Ceviche Street in Hallandale Is a Bold Statement of Peruvian Cuisine
AF Lomo saltado
Until Riglos starts rotating in some of the newer ones he's been experimenting with, like the Spanish- and African-inspired ceviches, the trio is a good starting point with a $16.95 price tag that does not daunt once you see the size. One staple of any Peruvian arsenal is the always-comforting lomo saltado, which can be a real litmus test for a handle on sazón casera. Another sizable portion, the lomo, was cooked perfectly and served at an ideal medium rare, and it was accompanied by white rice and home fries that get the same cooking treatment as the yucas fritas with good exterior crunch and a well-done center.
The rest of the menu does not deviate wildly from Peruvian standards, and Riglos certainly knows his home-cooking. Classics like ají de gallina, Tacu Tacus and pescado a la Chorillana are in the $14 to $17 range as well as an assortment of tallarínes that include shrimp, chicken, and lomo with Huancaína sauce. No Peruvian menu is complete without their version of fried rice dishes, chaufas, and these go for the same prices.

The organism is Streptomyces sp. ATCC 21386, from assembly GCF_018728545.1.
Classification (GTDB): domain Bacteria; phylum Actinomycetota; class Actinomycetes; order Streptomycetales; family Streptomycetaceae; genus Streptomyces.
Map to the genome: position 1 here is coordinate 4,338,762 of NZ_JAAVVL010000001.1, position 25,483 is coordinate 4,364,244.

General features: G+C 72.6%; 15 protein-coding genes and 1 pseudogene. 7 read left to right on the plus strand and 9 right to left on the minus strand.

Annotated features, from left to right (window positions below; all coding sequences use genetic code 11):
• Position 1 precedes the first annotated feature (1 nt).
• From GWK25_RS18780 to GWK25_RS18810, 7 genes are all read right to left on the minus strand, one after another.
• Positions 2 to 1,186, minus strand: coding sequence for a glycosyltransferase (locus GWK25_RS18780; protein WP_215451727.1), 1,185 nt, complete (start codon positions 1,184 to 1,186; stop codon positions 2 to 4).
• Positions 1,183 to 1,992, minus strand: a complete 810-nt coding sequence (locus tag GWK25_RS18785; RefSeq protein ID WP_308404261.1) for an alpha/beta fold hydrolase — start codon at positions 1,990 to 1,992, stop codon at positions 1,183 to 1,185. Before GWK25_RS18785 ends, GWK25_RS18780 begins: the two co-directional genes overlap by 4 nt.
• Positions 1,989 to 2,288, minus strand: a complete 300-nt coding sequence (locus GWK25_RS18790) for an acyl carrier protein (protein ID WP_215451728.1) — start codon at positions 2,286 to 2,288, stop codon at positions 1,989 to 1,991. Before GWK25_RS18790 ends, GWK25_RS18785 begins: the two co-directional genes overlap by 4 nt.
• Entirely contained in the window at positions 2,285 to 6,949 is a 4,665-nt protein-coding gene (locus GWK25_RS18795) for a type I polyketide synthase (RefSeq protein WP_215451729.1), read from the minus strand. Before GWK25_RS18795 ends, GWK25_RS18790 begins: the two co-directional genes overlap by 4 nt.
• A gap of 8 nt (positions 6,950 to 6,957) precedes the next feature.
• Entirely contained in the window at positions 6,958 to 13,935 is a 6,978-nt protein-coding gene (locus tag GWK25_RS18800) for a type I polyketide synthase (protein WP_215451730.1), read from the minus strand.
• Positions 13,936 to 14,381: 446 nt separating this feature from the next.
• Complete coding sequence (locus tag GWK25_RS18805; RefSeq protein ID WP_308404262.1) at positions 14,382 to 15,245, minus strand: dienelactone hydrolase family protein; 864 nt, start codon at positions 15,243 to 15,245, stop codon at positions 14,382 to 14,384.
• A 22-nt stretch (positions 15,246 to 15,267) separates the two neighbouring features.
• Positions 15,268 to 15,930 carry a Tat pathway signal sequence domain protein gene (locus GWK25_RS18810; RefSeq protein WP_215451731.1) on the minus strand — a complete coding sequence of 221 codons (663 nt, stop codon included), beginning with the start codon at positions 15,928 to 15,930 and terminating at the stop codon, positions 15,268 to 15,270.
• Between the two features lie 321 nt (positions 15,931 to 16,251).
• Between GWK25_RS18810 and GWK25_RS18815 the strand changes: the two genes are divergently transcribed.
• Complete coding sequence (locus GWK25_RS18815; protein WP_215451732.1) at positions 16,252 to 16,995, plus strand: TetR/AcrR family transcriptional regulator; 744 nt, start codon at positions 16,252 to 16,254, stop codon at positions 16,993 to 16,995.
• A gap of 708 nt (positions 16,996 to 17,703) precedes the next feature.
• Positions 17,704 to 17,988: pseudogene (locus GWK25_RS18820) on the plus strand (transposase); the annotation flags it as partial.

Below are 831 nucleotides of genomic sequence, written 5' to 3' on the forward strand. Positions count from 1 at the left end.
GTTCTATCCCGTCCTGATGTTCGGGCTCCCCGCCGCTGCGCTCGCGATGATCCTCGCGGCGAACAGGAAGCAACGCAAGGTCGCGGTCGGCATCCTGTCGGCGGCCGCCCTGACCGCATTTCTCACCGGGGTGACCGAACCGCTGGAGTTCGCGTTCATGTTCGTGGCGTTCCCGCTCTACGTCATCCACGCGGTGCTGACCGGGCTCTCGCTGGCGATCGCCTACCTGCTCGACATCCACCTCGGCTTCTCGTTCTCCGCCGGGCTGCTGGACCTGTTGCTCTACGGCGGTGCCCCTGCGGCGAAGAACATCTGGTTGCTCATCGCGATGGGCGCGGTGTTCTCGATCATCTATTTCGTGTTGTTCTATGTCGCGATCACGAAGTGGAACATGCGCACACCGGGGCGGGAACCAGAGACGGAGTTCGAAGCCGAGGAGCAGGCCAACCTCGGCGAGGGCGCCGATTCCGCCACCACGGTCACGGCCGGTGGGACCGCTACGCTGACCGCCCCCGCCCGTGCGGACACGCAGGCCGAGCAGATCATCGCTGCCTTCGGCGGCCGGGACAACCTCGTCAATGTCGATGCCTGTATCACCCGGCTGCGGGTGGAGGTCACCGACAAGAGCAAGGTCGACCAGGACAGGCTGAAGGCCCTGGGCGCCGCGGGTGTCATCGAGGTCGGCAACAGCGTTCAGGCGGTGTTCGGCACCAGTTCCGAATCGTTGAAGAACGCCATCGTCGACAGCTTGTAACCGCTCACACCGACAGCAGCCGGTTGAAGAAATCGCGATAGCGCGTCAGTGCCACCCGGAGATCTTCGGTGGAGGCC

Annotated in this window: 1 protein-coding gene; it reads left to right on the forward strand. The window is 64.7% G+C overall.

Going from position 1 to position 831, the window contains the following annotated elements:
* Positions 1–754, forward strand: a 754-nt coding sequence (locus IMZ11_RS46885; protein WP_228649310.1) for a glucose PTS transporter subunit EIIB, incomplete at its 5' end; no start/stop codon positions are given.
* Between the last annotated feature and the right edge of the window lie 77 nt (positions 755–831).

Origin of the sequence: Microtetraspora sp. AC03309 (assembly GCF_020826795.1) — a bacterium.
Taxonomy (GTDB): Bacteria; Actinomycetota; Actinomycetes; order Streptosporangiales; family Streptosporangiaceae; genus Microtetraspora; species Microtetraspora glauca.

Other appetizer choices include crab and octopus wontons, choros a la Chalaca (mussels) and the traditional papa a la Huancaína. For those patrons who had themselves quite a night, Ceviche Street also has potent concoctions to bring you back to the world of the living and sobriety like the Levanta Muertos fish and lime soup and the Rolls-Royce of hangover cures, Leche de Tigre. There is a kids' menu offering chicken or fish strips, but you'd be doing your child a culinary disservice if you don't steer them in the direction of something from the regular menu; with a little guidance, anyone can become more global at an earlier age.